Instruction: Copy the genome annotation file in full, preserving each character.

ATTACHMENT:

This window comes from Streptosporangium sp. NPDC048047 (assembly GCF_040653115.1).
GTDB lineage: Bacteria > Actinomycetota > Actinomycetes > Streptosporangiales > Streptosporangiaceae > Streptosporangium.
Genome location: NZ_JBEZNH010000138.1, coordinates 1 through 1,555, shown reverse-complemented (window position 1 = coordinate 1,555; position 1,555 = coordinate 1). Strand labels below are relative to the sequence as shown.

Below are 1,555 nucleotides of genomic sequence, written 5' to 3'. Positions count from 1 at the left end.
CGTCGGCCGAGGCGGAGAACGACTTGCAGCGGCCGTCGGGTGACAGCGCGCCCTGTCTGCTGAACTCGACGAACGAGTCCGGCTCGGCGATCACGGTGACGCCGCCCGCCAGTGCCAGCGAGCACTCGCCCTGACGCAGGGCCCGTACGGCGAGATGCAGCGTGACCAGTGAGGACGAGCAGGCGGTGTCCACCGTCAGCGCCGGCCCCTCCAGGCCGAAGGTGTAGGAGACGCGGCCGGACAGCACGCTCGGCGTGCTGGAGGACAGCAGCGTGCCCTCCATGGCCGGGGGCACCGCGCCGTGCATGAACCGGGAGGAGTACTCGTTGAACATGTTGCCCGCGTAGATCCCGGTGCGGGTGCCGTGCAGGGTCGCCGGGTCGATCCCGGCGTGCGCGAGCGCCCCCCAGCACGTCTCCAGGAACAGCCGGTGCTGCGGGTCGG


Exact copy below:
This window comes from Streptosporangium sp. NPDC048047 (assembly GCF_040653115.1).
GTDB lineage: Bacteria > Actinomycetota > Actinomycetes > Streptosporangiales > Streptosporangiaceae > Streptosporangium.
Genome location: NZ_JBEZNH010000138.1, coordinates 1 through 1,555, shown reverse-complemented (window position 1 = coordinate 1,555; position 1,555 = coordinate 1). Strand labels below are relative to the sequence as shown.

Below are 1,555 nucleotides of genomic sequence, written 5' to 3'. Positions count from 1 at the left end.
CGTCGGCCGAGGCGGAGAACGACTTGCAGCGGCCGTCGGGTGACAGCGCGCCCTGTCTGCTGAACTCGACGAACGAGTCCGGCTCGGCGATCACGGTGACGCCGCCCGCCAGTGCCAGCGAGCACTCGCCCTGACGCAGGGCCCGTACGGCGAGATGCAGCGTGACCAGTGAGGACGAGCAGGCGGTGTCCACCGTCAGCGCCGGCCCCTCCAGGCCGAAGGTGTAGGAGACGCGGCCGGACAGCACGCTCGGCGTGCTGGAGGACAGCAGCGTGCCCTCCATGGCCGGGGGCACCGCGCCGTGCATGAACCGGGAGGAGTACTCGTTGAACATGTTGCCCGCGTAGATCCCGGTGCGGGTGCCGTGCAGGGTCGCCGGGTCGATCCCGGCGTGCGCGAGCGCCCCCCAGCACGTCTCCAGGAACAGCCGGTGCTGCGGGTCGG